Inheritance tax - beyond reform?
The Oﬃce of Tax Simpliﬁcation has recommended signiﬁcant changes to inheritance tax and capital gains tax. Some IHT specialists think it could have gone further, reports Andrew Goodall.
Inheritance tax raises strong emotions, not least because “it aﬀects people only occasionally, in sometimes signiﬁcant and surprising ways, and at a sensitive time”.
That observation, made by the Oﬃce of Tax Simpliﬁcation’s tax director Bill Dodwell and chair Kathryn Cearns in a July 2019 report, will strike a chord with many executors and inheritance tax (IHT) practitioners.
The OTS is examining the “design complexities” around IHT and makes 11 recommendations for a more coherent and understandable structure. It believes its proposals could streamline gift exemptions, make tax on lifetime gifts simpler and more intuitive, and improve both business property relief and agricultural property relief.
This article focuses on three key areas.
Lifetime gifts The OTS suggests an overhaul of the complex array of gifts exemptions. It proposes replacing the £3k annual gifts exemption and the exemptions for gifts on marriage or civil partnership with a personal gifts allowance.
The government should consider the level of that new allowance and the level of the £250 small gifts exemption, the OTS says, adding that the “normal expenditure out of income” exemption could be either reformed or replaced with a higher personal gifts allowance.
Lynne Rowland, partner at Kingston Smith, believes IHT can be simpliﬁed but says “the most obvious way is to abolish it”. The OTS recommendations on gifting do not go that far, but “there are some other voices proposing the measure”, she adds.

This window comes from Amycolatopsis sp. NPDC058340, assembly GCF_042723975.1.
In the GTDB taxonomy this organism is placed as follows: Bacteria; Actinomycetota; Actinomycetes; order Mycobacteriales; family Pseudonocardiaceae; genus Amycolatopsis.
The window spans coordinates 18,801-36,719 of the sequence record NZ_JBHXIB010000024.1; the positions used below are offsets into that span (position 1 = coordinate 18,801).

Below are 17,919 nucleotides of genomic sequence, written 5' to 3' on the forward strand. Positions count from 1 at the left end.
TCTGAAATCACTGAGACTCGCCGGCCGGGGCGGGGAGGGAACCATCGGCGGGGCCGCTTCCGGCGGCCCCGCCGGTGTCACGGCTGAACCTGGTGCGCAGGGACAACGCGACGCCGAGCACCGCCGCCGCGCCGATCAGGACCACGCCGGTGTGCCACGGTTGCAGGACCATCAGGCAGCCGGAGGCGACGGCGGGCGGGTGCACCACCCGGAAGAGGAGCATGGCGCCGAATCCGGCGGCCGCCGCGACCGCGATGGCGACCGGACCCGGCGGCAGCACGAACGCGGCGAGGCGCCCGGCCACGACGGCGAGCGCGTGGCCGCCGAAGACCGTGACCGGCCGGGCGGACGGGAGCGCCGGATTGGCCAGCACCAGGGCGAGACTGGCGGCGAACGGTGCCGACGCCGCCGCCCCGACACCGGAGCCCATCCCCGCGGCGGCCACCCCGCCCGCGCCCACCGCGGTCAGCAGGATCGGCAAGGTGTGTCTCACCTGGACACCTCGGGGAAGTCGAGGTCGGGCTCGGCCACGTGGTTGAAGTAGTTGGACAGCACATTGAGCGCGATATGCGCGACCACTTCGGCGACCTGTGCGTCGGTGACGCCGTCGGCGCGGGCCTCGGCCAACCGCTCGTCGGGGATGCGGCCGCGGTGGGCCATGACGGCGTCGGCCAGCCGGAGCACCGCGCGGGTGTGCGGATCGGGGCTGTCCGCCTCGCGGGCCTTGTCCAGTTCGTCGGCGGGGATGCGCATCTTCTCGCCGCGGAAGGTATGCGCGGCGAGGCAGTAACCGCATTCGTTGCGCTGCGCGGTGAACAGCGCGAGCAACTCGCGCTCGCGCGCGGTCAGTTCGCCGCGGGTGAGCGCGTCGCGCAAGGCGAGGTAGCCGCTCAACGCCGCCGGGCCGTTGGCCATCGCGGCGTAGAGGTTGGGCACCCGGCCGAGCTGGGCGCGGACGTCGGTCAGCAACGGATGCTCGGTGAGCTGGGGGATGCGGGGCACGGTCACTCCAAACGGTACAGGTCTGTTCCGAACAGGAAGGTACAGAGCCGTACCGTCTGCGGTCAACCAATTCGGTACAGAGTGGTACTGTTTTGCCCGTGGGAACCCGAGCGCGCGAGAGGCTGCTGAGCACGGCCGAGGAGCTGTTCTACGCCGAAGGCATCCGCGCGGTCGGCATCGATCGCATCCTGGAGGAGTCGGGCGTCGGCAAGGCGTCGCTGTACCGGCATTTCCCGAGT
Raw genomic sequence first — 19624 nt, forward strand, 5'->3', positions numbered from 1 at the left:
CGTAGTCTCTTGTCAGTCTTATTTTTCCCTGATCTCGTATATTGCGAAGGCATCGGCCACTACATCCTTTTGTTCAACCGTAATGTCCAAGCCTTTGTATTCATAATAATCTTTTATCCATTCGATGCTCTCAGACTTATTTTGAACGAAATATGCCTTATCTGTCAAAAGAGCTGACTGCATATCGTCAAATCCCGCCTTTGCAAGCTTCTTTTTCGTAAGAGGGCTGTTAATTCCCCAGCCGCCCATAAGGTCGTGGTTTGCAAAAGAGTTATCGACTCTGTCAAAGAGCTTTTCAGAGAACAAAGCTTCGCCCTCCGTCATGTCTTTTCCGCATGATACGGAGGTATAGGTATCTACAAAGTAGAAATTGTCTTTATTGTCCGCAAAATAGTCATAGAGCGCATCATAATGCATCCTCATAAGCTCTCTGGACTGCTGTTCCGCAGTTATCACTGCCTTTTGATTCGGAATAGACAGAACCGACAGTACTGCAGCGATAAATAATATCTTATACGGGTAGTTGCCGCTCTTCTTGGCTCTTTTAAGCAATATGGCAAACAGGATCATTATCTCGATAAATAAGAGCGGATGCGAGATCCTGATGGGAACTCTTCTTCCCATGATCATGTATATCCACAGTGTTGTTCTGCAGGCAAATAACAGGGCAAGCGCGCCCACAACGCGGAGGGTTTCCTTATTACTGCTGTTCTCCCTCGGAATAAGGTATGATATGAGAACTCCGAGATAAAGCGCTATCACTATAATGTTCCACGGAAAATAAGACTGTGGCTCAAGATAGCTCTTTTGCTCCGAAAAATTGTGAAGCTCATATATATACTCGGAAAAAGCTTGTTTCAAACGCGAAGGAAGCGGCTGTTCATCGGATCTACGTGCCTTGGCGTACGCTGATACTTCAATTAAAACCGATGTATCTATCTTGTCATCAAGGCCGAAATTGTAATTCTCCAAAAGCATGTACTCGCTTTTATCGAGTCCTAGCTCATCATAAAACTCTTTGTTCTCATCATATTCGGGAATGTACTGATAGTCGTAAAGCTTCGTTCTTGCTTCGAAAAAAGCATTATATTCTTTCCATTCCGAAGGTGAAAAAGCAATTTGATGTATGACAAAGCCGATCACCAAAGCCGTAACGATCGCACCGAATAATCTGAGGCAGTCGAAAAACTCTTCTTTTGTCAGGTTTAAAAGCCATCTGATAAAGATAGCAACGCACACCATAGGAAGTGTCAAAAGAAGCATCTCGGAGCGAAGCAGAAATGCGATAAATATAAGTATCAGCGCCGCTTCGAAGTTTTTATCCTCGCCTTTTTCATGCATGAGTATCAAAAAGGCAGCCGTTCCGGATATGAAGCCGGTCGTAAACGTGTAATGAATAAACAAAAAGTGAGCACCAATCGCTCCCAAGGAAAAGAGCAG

The OTS’s proposed package is not a simpliﬁcation, she argues, because it merely updates and replaces current reliefs and exemptions: “It is a modiﬁcation, and a missed opportunity. There is hope that, when any of these measures are debated, the government of the day will be brave and more radical in its approach,” she says. One option would be to set a high lifetime limit and simplify record keeping, “maybe keeping a running total and declaring it as part of the annual self-assessment return”.
That would help executors dealing with probate, and encourage taxpayers to consider and record gifts made on a more real-time basis, Rowland adds. The seven-year period during which a lifetime gift may become chargeable requires a lot of record-keeping but raises little tax, and should be reduced to ﬁve years, the OTS says.
The taper relief for gifts made more than three years before death is widely misunderstood and should be abolished, and the rules on liability for tax on lifetime gifts should be simpliﬁed, it suggests.
Interaction with capital gains tax
Next, the OTS suggests removing the capital gains tax ‘uplift’ on death where an IHT relief applies.
There would be a deemed no gain, no loss disposal for capital gains tax (CGT) on the death, but the person inheriting the asset would be treated as acquiring it for CGT purposes at the deceased’s own base cost.